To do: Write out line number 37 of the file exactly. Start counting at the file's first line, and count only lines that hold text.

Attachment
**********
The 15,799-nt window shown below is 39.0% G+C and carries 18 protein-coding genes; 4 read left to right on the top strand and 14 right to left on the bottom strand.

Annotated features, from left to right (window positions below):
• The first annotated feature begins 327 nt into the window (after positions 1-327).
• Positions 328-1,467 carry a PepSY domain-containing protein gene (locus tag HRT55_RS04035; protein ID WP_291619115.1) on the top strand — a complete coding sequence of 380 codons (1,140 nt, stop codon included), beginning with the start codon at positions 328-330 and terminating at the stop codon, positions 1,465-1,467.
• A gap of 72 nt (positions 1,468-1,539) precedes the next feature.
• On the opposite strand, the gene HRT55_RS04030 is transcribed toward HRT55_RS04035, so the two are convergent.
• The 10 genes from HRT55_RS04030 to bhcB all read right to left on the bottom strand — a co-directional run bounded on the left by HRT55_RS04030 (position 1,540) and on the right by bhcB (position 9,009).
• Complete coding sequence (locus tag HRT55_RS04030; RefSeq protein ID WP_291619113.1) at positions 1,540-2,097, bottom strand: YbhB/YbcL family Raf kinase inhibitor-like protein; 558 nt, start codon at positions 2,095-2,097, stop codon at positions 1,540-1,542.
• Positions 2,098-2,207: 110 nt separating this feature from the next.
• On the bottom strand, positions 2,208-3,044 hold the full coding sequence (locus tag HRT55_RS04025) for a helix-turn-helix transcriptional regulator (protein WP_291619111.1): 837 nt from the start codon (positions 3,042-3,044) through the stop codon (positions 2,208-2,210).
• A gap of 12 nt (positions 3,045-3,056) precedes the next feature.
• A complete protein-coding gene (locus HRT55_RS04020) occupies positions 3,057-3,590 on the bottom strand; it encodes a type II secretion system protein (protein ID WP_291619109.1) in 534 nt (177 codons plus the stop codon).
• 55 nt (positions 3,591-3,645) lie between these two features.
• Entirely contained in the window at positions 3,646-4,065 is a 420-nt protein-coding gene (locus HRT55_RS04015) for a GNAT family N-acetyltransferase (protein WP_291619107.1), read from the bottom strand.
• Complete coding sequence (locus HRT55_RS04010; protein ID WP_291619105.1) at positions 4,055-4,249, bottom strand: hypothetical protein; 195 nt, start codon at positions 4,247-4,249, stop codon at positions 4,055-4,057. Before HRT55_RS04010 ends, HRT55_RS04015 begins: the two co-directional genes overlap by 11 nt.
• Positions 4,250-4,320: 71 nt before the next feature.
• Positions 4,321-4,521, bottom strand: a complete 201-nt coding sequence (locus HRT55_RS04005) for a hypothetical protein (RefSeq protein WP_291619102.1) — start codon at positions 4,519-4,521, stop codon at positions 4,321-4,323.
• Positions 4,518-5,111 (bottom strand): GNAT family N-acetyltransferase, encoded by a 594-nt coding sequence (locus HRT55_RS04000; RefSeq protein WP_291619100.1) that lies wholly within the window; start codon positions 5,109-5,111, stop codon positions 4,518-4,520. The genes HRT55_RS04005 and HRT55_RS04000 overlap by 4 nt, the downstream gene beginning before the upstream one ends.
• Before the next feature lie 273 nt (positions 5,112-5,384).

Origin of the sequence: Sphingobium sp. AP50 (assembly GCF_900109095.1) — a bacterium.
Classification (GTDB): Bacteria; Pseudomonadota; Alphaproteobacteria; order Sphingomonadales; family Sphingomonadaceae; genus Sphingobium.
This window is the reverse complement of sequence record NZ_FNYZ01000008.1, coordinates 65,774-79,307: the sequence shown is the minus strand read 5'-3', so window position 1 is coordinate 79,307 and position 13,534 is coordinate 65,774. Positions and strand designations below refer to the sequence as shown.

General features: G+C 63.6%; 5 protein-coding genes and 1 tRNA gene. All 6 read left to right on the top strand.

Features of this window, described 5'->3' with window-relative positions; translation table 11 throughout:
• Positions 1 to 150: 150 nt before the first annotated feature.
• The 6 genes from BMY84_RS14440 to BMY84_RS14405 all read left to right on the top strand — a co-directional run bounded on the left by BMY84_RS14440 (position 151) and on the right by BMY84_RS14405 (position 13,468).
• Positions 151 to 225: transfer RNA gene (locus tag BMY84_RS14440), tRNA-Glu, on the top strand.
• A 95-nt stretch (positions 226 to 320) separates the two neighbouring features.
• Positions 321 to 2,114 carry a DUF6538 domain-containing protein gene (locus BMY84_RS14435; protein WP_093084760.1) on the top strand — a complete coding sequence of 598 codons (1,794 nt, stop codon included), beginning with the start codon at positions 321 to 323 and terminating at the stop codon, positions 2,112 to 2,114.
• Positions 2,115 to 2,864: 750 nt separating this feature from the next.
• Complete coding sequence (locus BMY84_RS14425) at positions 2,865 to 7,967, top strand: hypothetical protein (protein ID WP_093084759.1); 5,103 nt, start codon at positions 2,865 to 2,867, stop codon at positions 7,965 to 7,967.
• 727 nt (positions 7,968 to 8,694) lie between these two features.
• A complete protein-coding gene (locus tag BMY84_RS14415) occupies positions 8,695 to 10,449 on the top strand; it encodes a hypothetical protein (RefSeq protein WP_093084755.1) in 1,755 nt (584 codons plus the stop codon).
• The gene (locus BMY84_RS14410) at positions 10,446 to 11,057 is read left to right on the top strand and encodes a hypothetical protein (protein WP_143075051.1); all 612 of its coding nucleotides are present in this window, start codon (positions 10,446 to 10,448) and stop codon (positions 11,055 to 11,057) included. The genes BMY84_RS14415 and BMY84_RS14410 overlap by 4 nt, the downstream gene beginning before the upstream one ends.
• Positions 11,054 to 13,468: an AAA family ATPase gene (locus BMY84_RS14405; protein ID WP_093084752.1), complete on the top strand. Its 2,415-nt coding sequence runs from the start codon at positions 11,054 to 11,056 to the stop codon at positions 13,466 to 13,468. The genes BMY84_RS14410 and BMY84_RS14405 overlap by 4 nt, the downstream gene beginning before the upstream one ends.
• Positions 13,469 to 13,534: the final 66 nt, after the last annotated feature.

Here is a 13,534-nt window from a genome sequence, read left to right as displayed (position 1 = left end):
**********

Here is a 13,534-nt window from a genome sequence, read left to right as displayed (position 1 = left end):